One morning as I was sitting down to morning tea shortly after I first arrived in Perth, I made the comment that it was very strange that no Gagrellinae had been recorded from Australia*. Species of the subfamily have been described from both New Guinea and the Solomon Islands, so one would expect to find them here as well - New Guinea and Australia were connected in very recent history, so in biogeographic terms the Torres Strait generally has not functioned as a barrier. Most organisms that are found on one side are also on the other. Why not gagrellines? Yesterday, I had a paper (alluded to in the earlier post) published that solves the mystery by establishing that there is no mystery at all. Gagrella cauricrepa Taylor, 2009 is the first species of Gagrellinae described from Australia. Maybe (more on that later).
*I hasten to note that I was at the museum at the time. I'm not normally in the habit of bringing up random enigmas of arthropodological biogeography in mixed company.
Gagrella cauricrepa is found in the Iron Ranges, which are located right near the northern end of the Cape York Peninsula (the pointy bit at the top end of Queensland). The location in the Iron Ranges also offers a neat explanation as to why Australian gagrellines are not more widespread - it is one of the few patches of true wet rainforest in Australia (most of the remaining forest on Cape York Peninsula is drier), so it is probably the shortage of suitable habitat that holds back the gagrelline advance. Torres Strait itself was no barrier at all*.
*Offhand, despite the universal recognition of the biogeographic identity between northern Queensland and southern Papua New Guinea, I found it surprisingly difficult to find supporting references for it. Few people bother to document what they think everybody knows.
Readers of my earlier post may raise an eyebrow at my placing the new species in the genus Gagrella. All I can say in my defense is that while I know that doing so was a completely stupid, senseless thing to do, all my other options were even more stupid and senseless. The paper does include a discussion of how stupid and senseless I was being.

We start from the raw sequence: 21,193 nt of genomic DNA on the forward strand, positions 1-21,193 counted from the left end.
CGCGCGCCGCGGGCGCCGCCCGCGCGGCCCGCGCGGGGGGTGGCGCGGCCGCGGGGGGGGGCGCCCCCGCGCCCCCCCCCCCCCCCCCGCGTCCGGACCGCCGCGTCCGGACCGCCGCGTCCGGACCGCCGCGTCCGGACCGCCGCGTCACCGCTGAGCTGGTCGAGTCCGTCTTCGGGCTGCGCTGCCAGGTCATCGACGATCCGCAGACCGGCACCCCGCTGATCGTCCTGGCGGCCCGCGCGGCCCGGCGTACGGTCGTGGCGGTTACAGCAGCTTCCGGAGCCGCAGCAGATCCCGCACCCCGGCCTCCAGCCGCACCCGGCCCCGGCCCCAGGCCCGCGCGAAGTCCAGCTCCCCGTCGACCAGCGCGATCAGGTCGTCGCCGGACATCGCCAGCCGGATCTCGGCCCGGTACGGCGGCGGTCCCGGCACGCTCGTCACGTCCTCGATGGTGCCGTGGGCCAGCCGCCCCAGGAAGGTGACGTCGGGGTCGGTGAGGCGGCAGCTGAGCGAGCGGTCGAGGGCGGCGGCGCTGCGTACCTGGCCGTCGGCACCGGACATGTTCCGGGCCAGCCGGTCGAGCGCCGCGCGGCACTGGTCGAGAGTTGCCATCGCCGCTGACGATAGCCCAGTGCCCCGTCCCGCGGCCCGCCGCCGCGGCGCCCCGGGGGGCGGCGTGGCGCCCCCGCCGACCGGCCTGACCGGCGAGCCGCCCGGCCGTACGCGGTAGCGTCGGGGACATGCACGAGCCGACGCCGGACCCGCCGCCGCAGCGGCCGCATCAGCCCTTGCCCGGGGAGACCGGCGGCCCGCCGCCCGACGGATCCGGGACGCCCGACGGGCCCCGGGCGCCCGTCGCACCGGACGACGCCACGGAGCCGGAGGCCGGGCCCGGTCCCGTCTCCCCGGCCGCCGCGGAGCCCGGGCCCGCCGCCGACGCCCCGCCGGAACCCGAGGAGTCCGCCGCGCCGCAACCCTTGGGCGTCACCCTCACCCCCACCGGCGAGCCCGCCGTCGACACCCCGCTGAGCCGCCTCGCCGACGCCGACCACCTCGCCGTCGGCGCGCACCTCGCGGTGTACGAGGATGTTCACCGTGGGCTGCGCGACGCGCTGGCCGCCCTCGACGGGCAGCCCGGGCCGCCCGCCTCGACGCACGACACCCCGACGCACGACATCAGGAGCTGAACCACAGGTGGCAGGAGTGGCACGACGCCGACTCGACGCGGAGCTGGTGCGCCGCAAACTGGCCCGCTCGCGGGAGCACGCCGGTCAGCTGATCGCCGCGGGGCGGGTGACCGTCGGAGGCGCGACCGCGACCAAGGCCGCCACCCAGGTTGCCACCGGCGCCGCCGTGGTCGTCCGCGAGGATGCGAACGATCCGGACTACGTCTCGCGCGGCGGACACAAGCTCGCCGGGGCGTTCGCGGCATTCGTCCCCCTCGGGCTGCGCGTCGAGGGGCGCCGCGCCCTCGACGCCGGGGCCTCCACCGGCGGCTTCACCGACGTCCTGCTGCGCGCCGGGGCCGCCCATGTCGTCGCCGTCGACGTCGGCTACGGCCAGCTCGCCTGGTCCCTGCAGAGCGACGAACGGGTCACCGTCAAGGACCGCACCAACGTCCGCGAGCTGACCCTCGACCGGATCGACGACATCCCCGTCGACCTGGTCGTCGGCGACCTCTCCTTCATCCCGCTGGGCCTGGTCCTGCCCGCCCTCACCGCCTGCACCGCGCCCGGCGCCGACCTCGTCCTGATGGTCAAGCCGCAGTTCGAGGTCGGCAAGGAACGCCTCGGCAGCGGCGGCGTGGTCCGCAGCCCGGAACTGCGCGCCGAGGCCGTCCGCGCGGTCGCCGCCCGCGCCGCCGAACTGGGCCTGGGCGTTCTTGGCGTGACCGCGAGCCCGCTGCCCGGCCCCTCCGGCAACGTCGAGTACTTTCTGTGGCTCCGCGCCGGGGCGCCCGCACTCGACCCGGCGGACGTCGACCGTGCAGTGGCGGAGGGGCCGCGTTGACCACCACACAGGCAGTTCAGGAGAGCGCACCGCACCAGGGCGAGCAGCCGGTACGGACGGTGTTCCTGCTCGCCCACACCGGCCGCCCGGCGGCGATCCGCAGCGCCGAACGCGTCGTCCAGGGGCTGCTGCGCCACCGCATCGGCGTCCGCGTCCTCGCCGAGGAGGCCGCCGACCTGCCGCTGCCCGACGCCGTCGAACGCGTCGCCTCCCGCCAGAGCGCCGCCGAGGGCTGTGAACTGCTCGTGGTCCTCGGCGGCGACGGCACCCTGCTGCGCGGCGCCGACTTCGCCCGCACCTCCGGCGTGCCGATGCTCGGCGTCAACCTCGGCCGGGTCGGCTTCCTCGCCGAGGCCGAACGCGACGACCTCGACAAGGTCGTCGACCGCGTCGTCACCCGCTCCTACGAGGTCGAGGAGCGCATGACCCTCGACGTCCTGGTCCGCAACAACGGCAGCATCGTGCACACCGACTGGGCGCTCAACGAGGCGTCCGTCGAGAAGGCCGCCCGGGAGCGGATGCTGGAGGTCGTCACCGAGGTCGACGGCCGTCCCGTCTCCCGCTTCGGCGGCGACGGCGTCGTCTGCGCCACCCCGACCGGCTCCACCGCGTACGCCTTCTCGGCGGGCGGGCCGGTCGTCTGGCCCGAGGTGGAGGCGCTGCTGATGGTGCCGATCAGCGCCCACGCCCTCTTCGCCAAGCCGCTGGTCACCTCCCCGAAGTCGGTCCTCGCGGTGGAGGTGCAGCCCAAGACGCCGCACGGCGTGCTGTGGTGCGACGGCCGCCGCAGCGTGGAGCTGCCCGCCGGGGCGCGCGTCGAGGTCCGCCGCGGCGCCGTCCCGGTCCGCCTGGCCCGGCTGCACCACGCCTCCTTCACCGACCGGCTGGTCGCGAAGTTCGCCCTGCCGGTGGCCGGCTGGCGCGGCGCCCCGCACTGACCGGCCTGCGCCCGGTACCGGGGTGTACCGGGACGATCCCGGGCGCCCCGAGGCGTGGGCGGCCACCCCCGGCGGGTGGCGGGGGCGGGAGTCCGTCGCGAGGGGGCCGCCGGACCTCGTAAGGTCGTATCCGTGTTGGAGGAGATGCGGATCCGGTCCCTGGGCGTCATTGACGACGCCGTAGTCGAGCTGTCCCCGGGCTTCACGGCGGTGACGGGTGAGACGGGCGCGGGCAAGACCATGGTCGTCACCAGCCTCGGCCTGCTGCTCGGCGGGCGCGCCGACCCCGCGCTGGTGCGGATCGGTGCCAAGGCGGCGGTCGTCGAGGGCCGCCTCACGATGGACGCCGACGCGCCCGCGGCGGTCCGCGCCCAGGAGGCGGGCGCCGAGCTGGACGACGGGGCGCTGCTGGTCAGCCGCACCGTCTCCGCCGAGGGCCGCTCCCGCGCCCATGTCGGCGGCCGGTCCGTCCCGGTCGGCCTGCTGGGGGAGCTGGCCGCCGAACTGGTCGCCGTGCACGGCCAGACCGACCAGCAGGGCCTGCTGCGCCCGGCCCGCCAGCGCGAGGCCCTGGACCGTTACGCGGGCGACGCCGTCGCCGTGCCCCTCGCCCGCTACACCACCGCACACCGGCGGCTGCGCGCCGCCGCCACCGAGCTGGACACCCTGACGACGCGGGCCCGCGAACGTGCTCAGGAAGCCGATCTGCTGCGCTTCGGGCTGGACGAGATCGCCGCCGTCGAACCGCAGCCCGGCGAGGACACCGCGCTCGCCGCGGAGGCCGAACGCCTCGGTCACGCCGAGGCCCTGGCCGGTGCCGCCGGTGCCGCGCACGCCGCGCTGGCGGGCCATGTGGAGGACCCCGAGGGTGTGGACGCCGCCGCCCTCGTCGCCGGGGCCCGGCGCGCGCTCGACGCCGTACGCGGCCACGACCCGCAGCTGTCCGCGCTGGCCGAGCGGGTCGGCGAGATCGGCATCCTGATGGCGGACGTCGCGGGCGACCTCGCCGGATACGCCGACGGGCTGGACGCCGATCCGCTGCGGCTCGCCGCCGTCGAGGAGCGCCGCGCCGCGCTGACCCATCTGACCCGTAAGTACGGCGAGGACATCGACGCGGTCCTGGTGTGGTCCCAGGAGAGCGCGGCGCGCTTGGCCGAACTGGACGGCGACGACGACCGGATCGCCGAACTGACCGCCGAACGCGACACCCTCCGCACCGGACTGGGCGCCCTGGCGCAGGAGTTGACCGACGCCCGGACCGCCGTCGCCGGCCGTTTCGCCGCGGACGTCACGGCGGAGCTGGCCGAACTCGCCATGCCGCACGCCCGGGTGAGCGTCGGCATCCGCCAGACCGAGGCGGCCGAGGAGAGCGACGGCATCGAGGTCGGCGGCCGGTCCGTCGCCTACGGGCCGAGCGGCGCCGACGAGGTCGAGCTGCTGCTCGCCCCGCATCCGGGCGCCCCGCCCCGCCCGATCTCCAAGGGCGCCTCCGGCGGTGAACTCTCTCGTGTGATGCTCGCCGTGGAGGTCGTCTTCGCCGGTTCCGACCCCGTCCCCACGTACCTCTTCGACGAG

One thing that you may not realise when reading the paper, on the other hand, is just how close I came to potentially making a prat of myself when writing it (you know, I could have quite easily kept my silence on this subject, but instead I will cheerfully dance for your amusement). My description of the first recorded Australian gagrelline had been submitted, reviewed, revised and was ready to print. Until, only a few days after submitting the final revisions, I was pulling stuff out of Roewer (1910) for the still-in-prep-and-probably-will-be-for-some-time-yet nomenclator, when I saw that Roewer's (1910) description of the new species Zaleptus marmoratus gave the locality as "Australien?" I had been scooped by some ninety-nine years! That was the reason behind the post on Maison Verreaux, who were the source of the Zaleptus marmoratus type specimen. I had not noticed any other gagrellines from Australia in any of the collections I went through, and as it turned out the reputation of Maison Verreaux for supplying specimens with sloppy if not entirely fabricated locality data means that the origin of Zaleptus marmoratus cannot be accepted unquestioningly. No other species of Zaleptus has been recorded east of Sumatra - even if Roewer's Zaleptus is not a monophyletic group (which is probably quite likely), I think the absence from the area of species of a 'zaleptean' morphology still counts for something in this case.